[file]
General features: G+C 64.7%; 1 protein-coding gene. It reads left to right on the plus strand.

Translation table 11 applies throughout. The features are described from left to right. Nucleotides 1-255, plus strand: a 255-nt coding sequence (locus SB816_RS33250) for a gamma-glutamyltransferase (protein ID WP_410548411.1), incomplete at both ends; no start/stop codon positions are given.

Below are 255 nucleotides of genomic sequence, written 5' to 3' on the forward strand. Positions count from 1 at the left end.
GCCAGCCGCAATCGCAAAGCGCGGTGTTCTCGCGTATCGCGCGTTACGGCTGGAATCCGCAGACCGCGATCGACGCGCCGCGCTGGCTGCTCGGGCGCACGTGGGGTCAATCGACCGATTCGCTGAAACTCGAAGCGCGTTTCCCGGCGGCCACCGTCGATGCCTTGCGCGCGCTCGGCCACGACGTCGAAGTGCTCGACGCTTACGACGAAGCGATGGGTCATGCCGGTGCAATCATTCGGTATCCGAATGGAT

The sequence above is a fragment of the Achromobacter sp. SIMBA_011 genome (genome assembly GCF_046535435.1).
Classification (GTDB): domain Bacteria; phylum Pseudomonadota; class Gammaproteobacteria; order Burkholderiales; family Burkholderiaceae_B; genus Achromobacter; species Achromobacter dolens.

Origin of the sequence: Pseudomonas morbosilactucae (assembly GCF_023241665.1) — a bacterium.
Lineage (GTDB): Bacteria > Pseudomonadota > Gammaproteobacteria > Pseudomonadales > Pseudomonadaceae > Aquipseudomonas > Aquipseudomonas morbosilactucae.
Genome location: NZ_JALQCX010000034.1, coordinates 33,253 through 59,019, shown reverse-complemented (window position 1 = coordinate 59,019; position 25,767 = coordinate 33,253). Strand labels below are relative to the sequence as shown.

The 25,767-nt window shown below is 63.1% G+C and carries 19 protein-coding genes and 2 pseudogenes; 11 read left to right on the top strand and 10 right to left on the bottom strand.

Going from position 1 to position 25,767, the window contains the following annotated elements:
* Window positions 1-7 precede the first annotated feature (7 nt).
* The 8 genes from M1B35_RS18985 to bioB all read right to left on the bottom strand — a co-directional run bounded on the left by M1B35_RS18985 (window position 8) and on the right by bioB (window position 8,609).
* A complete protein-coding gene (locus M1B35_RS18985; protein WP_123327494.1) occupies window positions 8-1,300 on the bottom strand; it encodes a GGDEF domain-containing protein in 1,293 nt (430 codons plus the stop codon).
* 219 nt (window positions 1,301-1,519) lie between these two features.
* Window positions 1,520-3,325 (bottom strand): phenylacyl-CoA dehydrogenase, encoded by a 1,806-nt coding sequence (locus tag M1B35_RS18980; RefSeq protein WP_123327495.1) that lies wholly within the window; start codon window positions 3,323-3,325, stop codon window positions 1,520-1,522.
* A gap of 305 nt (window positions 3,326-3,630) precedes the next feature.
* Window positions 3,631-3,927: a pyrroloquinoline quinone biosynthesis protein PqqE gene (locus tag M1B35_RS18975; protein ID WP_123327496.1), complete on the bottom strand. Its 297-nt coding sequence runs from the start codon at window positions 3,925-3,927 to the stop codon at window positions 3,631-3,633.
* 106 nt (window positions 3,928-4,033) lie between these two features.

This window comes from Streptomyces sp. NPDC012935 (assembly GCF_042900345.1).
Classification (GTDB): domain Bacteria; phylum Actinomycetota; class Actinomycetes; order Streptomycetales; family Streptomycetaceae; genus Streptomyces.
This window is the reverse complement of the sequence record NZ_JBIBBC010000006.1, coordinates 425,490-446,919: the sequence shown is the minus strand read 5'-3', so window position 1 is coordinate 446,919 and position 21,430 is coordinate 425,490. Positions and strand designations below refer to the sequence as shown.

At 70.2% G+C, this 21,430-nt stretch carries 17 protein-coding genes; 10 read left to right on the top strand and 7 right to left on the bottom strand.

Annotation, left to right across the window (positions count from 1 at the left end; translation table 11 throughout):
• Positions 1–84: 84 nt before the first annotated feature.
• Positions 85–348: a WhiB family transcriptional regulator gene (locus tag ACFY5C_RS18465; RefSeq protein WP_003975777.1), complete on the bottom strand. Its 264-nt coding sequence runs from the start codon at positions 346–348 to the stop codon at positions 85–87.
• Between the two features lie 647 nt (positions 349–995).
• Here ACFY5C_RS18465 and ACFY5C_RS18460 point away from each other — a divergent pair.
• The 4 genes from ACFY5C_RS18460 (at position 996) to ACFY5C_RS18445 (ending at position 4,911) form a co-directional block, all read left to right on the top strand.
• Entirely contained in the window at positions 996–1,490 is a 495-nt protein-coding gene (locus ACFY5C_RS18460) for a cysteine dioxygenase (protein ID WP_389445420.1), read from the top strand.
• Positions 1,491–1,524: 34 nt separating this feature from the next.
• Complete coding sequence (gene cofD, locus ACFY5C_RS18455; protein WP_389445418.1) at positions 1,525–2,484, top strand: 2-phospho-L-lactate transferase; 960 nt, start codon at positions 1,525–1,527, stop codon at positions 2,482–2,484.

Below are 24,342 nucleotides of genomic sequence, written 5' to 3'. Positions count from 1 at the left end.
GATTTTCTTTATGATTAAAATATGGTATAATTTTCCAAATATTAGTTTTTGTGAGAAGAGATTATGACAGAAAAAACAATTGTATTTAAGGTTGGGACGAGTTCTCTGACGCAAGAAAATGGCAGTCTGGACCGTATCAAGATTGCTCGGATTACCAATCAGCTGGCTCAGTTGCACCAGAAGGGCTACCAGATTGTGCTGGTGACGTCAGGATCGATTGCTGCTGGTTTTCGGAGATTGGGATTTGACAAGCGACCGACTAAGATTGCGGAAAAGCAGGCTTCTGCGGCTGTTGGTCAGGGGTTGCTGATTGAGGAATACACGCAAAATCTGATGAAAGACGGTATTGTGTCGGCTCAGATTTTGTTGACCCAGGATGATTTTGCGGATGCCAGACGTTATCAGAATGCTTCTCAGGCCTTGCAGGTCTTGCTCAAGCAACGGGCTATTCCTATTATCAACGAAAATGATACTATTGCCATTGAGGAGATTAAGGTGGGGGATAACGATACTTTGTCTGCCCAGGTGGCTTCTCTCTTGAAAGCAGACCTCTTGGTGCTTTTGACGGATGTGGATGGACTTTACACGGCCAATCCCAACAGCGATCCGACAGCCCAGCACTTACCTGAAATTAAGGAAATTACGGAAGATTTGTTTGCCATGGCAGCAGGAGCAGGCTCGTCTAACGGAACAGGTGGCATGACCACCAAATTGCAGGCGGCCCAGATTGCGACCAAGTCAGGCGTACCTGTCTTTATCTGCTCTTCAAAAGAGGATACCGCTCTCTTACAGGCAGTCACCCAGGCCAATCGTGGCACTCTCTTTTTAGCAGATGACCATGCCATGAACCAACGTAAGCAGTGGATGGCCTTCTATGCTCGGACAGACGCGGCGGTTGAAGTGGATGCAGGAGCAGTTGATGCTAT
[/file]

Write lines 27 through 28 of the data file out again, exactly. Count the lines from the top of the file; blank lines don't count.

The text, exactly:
• Between the two features lie 647 nt (positions 349–995).
• Here ACFY5C_RS18465 and ACFY5C_RS18460 point away from each other — a divergent pair.